Over the years, I had purchased endless amounts of lotion, oil and cream. And though he never took the initiative to use his little dry hands to pick up any of those items, on this morning he finally did it!! He didn’t have to be told. I didn’t have to warn him that he was pouring too much or too little. He did it all by himself, people! All by himself! It was at that moment that I made a note to self. As moms, sometimes we teach our children lessons and we want instant gratification. We want them to show us that we taught them. Sometimes we even want them to do it to prove to others that we taught them well, that they have good “home-training”. But at the end of the day, it doesn’t work like that.

Sometimes we have to find comfort in the fact that we guided them, that we showed them the way, that we exposed them to the means. We have to trust that some day, one day, those lessons will show themselves.

In the case of the lotion he may have come back because on his walk to the train station, one glance at his cracked and peeling hands made a light bulb go off. Being in middle school, perhaps the day before, a classmate may have made fun of his dry, “ashy” skin and he didn’t want to be the center of a joke the next day. Or perhaps, being 13, there is a little girl who has caught his eye and he wants to show her that he can be well-groomed. Whatever the reason is, as his mom I can breathe easier knowing that I equipped him with what he needs and one day when he decides that he needs to use the tools that he’s been given, they will be in his utility belt because I put them there. And that’s enough for me.

Talk to you soon, Serene

Share with me: What are those lessons that you are teaching your child(ren) that you hope will manifest themselves one day?

Make a Splash!

On Wednesday evening , just like any other day of the week, I left from work at 5pm to pick up my daughter (we call her “Bean”) from the day care. On this particular day however, I was more exhausted than I remember being in a very long time.  Work that day was quite strenuous. It was one of those days where all the demands of work that suddenly pop up that day stop you from doing the work that you attempted to accomplish that day. One of those days where your supervisor calls you in the office to have a meeting about the meeting that you just had 20 minutes before that meeting. One of those days where you begin the day with 20 things to do and leave with 45 including the original 20.  You get it; one of those days. Then to top it all off, It was a rainy day.  So if a day of being unproductive didn’t have me feeling like a complete failure, a dreary wet day (of frizzy hair) definitely wasn’t going to give me that extra boost of confidence that I needed.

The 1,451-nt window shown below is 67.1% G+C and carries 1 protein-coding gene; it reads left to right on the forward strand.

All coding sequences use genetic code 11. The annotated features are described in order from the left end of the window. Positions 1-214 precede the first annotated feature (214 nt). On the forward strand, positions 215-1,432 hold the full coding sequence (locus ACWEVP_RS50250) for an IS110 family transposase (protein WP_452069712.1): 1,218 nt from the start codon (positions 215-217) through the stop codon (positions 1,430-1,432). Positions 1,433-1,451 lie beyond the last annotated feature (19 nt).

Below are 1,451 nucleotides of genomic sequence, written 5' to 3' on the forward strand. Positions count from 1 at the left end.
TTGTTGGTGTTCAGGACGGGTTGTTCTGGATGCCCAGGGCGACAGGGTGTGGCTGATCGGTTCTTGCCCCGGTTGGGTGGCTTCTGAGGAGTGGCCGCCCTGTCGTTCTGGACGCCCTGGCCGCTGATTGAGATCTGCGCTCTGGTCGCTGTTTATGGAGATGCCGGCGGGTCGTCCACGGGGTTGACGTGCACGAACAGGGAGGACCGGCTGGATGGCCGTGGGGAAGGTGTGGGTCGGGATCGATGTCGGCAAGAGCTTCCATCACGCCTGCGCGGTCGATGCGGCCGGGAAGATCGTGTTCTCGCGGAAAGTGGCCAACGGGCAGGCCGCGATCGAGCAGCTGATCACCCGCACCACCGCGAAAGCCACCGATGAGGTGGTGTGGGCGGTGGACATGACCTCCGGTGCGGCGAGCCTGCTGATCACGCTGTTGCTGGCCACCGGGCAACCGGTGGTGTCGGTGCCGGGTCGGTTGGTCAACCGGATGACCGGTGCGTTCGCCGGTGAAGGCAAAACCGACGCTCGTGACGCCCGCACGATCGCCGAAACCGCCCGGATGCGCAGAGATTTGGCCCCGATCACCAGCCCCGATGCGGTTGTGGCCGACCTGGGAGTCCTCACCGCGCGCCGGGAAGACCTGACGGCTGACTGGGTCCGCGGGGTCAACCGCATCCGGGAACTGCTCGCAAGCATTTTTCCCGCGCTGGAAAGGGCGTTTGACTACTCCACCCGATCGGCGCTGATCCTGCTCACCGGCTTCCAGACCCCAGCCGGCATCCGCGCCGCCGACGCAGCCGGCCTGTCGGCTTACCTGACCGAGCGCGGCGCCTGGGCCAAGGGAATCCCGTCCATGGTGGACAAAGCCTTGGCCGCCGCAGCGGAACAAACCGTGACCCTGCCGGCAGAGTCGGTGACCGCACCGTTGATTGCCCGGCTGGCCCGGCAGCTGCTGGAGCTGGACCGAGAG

So needless to say, when the clock hit 4:59, I ran out of the office without stopping to say a word to anyone at all.
After a 45-minute bus ride and walk I finally reached the day care and had to apologize for my less than cordial manner, puffy hair and slurred, tired words. I just needed to get home and to my bed as quickly as possible.

However, my Bean had a different idea. As I opened her stroller, stuffed my bags underneath, and lifted her to sit her down, she loudly exclaimed “No, I wanna walk!”  Ever since she turned two years old 1 month ago she has been really taking this independent thang to a whole new level.